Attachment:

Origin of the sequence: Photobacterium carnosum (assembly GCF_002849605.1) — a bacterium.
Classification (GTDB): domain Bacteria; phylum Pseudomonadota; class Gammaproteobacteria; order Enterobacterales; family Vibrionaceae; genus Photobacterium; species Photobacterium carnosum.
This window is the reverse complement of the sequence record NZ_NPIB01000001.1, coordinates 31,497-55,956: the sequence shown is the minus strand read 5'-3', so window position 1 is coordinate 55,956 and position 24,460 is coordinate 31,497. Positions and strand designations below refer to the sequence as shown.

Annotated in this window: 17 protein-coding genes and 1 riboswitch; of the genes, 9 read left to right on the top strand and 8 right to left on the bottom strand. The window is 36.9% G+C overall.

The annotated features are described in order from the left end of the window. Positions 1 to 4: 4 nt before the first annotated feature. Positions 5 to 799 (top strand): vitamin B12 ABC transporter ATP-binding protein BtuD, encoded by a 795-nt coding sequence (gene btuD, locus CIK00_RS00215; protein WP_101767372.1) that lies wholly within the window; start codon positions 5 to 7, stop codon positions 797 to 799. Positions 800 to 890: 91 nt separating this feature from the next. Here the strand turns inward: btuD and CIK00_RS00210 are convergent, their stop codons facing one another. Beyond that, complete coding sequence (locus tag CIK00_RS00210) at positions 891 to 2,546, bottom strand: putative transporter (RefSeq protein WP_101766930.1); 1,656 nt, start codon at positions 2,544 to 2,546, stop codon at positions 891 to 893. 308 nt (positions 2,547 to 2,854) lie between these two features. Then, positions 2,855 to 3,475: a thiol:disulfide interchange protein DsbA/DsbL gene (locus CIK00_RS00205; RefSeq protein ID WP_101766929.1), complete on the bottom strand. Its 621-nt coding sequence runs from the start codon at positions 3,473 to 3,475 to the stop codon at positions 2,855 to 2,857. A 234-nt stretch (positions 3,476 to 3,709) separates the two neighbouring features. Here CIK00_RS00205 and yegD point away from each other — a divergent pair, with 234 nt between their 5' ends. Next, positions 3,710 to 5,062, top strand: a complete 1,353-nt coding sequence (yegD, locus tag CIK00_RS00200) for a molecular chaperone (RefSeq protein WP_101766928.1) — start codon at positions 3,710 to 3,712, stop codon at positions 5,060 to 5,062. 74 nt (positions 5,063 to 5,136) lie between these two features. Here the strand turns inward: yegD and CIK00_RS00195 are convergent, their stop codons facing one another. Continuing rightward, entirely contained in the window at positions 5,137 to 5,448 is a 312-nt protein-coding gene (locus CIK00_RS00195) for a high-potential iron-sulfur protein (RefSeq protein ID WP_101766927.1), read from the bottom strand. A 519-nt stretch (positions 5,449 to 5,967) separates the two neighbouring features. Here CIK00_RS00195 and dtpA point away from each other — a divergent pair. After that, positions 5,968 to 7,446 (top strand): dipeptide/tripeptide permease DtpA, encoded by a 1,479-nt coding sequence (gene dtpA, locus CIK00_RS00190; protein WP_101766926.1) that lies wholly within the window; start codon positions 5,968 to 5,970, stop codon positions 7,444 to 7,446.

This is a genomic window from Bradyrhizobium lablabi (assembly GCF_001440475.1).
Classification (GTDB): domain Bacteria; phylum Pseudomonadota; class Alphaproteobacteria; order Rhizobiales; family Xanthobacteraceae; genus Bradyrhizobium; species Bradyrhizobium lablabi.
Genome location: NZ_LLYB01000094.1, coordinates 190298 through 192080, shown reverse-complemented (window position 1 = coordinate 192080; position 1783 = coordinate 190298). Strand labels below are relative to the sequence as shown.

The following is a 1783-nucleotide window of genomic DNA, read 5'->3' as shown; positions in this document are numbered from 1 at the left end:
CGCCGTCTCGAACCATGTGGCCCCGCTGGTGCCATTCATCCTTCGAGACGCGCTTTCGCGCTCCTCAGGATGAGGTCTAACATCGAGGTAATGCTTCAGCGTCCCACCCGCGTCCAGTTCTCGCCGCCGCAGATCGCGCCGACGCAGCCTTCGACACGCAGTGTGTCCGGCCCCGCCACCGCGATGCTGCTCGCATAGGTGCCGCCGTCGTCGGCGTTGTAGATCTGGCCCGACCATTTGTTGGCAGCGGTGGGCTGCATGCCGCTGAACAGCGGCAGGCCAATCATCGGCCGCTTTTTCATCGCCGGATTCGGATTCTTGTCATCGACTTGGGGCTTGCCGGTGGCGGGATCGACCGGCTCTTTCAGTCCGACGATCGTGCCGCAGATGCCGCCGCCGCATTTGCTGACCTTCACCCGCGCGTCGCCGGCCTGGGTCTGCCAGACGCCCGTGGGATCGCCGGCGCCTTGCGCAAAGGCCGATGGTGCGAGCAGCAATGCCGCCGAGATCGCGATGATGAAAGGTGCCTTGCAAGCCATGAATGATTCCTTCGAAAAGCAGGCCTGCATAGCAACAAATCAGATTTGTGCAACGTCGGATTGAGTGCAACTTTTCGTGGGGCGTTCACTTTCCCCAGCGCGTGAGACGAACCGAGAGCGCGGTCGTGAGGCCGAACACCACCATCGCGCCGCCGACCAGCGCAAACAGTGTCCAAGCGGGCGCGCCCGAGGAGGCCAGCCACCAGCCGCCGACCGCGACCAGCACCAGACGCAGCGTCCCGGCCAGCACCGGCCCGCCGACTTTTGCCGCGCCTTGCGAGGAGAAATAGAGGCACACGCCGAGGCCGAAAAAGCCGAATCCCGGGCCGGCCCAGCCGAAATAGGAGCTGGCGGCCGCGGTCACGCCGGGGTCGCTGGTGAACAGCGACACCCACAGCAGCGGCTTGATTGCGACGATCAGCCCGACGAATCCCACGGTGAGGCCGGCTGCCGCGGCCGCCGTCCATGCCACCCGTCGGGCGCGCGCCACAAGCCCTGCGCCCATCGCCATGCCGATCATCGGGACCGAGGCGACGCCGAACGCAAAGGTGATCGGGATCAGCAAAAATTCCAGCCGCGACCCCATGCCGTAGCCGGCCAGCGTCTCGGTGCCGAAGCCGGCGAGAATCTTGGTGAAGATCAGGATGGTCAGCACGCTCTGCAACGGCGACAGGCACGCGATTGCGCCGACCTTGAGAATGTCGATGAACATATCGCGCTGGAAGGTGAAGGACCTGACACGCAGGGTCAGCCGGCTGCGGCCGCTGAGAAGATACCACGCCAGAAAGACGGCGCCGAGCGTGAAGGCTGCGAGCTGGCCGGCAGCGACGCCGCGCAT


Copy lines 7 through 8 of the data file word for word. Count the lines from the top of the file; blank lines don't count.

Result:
Classification (GTDB): domain Bacteria; phylum Pseudomonadota; class Alphaproteobacteria; order Rhizobiales; family Xanthobacteraceae; genus Bradyrhizobium; species Bradyrhizobium lablabi.
Genome location: NZ_LLYB01000094.1, coordinates 190298 through 192080, shown reverse-complemented (window position 1 = coordinate 192080; position 1783 = coordinate 190298). Strand labels below are relative to the sequence as shown.